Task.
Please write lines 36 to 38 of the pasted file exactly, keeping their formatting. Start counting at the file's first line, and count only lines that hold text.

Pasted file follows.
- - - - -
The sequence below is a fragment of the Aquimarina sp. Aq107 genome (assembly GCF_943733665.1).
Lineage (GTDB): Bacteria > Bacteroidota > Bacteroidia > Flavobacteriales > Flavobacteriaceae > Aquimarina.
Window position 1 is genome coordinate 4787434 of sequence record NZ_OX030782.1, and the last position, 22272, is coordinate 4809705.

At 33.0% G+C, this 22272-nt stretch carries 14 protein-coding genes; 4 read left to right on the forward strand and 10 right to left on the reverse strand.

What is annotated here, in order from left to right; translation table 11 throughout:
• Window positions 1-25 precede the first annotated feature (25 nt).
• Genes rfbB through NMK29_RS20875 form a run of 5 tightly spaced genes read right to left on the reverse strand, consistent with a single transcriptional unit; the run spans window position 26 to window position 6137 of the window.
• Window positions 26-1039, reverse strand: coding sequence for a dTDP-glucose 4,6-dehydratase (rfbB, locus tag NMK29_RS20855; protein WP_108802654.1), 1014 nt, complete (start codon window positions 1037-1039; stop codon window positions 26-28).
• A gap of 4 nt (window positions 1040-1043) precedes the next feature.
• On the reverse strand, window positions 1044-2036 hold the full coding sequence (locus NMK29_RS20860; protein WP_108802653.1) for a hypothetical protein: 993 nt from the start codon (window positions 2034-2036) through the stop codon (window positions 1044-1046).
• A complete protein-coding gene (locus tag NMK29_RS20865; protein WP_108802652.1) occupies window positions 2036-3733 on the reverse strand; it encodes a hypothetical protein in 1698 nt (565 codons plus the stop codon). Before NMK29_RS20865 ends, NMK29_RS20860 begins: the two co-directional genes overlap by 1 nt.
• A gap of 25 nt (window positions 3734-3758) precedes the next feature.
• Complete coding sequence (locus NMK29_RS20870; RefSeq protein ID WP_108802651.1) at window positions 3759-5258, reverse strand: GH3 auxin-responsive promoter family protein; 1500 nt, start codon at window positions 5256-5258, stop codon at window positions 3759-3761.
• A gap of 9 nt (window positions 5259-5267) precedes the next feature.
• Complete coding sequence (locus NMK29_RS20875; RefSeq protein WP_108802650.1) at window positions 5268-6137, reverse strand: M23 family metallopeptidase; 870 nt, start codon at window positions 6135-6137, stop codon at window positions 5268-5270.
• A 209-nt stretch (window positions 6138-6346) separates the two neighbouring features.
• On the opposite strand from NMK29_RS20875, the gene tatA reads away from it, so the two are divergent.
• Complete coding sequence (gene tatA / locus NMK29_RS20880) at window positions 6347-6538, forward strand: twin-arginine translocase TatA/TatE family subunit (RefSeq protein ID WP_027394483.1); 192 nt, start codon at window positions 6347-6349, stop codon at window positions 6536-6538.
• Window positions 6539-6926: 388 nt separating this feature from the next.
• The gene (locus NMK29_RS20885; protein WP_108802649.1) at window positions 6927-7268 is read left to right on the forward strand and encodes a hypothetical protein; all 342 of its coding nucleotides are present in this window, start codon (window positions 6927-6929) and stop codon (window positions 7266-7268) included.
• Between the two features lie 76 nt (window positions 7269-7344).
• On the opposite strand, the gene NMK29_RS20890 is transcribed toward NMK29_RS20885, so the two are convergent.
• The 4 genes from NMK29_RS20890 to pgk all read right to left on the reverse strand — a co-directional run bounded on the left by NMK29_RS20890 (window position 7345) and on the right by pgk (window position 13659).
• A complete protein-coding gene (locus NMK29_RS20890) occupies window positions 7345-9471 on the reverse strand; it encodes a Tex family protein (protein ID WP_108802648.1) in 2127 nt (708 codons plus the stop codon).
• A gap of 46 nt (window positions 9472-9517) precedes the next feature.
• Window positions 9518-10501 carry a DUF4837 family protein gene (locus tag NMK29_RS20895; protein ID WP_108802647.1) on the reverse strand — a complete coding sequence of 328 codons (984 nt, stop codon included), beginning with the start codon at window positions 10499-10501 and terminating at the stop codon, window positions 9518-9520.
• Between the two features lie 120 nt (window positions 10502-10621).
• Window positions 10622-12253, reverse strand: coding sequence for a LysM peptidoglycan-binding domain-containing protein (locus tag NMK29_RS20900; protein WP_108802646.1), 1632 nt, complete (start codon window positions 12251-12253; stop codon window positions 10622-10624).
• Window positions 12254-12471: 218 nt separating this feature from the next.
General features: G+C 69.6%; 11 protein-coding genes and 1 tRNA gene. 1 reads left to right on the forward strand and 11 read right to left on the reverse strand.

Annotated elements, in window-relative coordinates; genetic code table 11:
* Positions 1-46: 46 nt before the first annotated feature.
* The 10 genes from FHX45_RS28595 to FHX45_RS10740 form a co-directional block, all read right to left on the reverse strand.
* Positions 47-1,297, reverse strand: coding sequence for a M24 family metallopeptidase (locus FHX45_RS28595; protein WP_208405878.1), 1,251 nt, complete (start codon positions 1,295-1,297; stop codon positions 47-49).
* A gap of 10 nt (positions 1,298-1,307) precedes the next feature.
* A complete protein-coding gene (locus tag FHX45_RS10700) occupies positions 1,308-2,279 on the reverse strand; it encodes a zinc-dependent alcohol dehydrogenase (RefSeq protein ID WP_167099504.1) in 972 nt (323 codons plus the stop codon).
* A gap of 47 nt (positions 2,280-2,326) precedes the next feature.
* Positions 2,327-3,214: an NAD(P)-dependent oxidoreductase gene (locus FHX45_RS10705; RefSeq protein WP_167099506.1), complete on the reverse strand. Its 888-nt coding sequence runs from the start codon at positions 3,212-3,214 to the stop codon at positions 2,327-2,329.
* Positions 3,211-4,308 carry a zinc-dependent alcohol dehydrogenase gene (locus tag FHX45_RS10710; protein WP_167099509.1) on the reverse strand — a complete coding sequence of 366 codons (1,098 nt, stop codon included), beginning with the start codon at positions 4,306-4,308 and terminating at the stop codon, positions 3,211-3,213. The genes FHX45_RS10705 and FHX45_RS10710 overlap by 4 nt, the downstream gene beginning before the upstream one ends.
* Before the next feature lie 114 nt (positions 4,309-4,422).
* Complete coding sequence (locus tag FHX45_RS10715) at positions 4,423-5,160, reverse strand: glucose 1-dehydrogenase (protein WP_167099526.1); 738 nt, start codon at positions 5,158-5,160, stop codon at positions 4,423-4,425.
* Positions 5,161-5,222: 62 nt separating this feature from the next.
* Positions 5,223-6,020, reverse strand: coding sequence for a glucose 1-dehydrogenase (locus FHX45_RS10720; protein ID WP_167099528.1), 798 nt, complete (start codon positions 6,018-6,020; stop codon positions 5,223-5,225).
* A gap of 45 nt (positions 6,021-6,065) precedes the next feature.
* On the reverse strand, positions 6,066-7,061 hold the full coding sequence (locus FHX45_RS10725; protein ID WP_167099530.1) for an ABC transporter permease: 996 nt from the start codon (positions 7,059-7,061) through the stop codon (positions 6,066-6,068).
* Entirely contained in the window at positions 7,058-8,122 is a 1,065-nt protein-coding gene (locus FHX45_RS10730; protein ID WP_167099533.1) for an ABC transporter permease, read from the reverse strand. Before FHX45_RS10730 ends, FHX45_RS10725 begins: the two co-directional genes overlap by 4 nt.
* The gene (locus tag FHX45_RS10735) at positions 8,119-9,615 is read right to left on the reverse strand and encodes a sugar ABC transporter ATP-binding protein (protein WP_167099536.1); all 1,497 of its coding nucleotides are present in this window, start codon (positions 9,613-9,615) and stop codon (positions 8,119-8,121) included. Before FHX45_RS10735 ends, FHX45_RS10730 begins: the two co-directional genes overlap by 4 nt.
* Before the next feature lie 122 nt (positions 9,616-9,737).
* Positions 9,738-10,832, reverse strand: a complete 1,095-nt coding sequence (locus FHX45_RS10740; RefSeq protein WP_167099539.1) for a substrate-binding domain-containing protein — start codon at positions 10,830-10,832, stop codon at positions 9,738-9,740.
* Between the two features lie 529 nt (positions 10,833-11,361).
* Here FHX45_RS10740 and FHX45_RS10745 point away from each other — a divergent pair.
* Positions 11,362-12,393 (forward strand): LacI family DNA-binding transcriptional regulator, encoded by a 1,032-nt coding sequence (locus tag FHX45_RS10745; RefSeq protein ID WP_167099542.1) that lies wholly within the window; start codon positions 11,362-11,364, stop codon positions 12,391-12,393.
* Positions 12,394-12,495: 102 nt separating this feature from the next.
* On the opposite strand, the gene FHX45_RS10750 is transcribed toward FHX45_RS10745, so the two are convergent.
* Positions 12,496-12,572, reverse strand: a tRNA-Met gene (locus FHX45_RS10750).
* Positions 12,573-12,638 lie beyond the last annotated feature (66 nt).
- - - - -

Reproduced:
* A complete protein-coding gene (locus tag FHX45_RS10700) occupies positions 1,308-2,279 on the reverse strand; it encodes a zinc-dependent alcohol dehydrogenase (RefSeq protein ID WP_167099504.1) in 972 nt (323 codons plus the stop codon).
* A gap of 47 nt (positions 2,280-2,326) precedes the next feature.
* Positions 2,327-3,214: an NAD(P)-dependent oxidoreductase gene (locus FHX45_RS10705; RefSeq protein WP_167099506.1), complete on the reverse strand. Its 888-nt coding sequence runs from the start codon at positions 3,212-3,214 to the stop codon at positions 2,327-2,329.